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Saturday, December 19, 2009

My advice to physicians

Doctors are among the most respected profession on the planet, and rightfully so. Still, to continue to deserve that respect, doctors must earn it. There's nothing I hate more than when a doctor orders something that's not indicated, and yet a patient says something like, "Well, if the doctor ordered it, I must need it."

That's some pretty good respect. Literally, I've seen doctors order invasive procedures, and the patient just lets the doctor do it. I've seen suction ordered for a patient whose awake and alert, and the patient says, "Well, if the doctor ordered it."

I've seen BiPAP ordered on a patient with normal blood gases and no respiratory distress, and the patient said, "Well, if the doctor ordered it." Sure this is also a sign of ignorance among the patient community, but it may also be a sign that doctors, however well respected, must continue to better themselves.

That in mind, I've come up with a list of my humble advice to those among this greatly respected profession:

  1. You ought to take a step beyond just assessing, diagnosing and prescribing.
  2. By that, you ought to educate, educate, educate. Whether this is done by you or your staff, you ought to be sure that every patient understands fully their disease.
  3. You ought to follow up with each patient to make sure they understand their disease and are following the treatment plan you prescribe.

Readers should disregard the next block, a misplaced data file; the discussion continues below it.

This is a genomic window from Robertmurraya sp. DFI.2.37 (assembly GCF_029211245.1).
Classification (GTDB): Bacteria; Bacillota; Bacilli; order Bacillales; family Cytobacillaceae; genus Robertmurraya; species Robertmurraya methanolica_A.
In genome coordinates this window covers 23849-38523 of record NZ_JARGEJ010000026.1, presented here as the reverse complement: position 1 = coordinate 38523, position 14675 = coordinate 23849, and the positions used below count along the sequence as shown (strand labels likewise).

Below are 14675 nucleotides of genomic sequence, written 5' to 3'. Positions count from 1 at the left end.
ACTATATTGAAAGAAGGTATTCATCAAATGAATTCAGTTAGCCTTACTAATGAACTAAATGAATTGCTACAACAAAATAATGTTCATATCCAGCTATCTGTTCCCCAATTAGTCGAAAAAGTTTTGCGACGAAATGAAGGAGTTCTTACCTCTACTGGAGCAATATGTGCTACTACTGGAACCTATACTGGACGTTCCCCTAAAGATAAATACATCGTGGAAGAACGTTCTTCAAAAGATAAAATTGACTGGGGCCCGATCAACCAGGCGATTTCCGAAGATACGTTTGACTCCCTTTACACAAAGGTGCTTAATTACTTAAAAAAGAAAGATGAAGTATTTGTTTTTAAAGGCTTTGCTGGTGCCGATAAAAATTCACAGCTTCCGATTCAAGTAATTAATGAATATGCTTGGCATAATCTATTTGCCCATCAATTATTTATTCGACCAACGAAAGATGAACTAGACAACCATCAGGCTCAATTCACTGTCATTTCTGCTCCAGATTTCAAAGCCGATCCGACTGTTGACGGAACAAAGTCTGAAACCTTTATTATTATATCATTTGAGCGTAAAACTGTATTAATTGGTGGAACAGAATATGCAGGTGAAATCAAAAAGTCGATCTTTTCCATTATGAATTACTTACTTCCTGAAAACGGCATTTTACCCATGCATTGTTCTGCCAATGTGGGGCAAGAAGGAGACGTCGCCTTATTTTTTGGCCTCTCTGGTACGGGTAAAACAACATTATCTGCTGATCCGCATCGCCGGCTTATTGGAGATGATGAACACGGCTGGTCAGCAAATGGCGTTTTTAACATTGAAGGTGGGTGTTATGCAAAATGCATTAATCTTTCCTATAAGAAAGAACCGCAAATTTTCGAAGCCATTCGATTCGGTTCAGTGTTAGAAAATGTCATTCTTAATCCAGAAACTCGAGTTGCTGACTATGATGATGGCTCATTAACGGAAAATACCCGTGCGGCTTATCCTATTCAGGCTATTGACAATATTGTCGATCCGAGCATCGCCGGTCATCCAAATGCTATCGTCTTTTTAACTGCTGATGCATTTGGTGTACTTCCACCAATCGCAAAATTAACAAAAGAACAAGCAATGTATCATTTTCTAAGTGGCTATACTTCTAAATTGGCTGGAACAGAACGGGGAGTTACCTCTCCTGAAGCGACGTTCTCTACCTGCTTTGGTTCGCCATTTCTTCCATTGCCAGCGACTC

4. If a patient is not being compliant, you ought to inquire of them as to what you can do as a physician to help them become more compliant. "What advice do you have for me?" Every doctor should ask that question of their patients.
  5. You also must monitor prescription usage. If you see, for example, that an asthmatic is using three Albuterol inhalers a month, then you ought to be aware of this. If your patient has hardluck asthma, you need to know this. If your patient has poorly controlled asthma, you need to know this too.
  6. You need to use common sense in your approach to medicine
  7. You need to be open minded in your approach to medicine
  8. You need to continue the education process yourself (for one thing, you need to read up on the real purpose of bronchodilators. You can learn about this by hanging around this blog, or clicking here).
  9. You need to be proactive. Don't wait until a crisis hits to act.
  10. You need to teach the people you rely on: such as RNs and RTs.
  11. You need to learn to trust and rely on those who are with the patient: such as RNs & RTs
  12. Other than that, continue doing what you're doing.

I understand that most doctors are the best at what they do. I respect most surgeons, because I know I'd never want that job. I respect Internists and family doctors, because I certainly wouldn't want to be bothered at 2 in the morning each night. Plus I wouldn't want the liability.

Still, I think all physicians, no matter how well you are at what you do, should take the next step at improving the patient/physician relationship.

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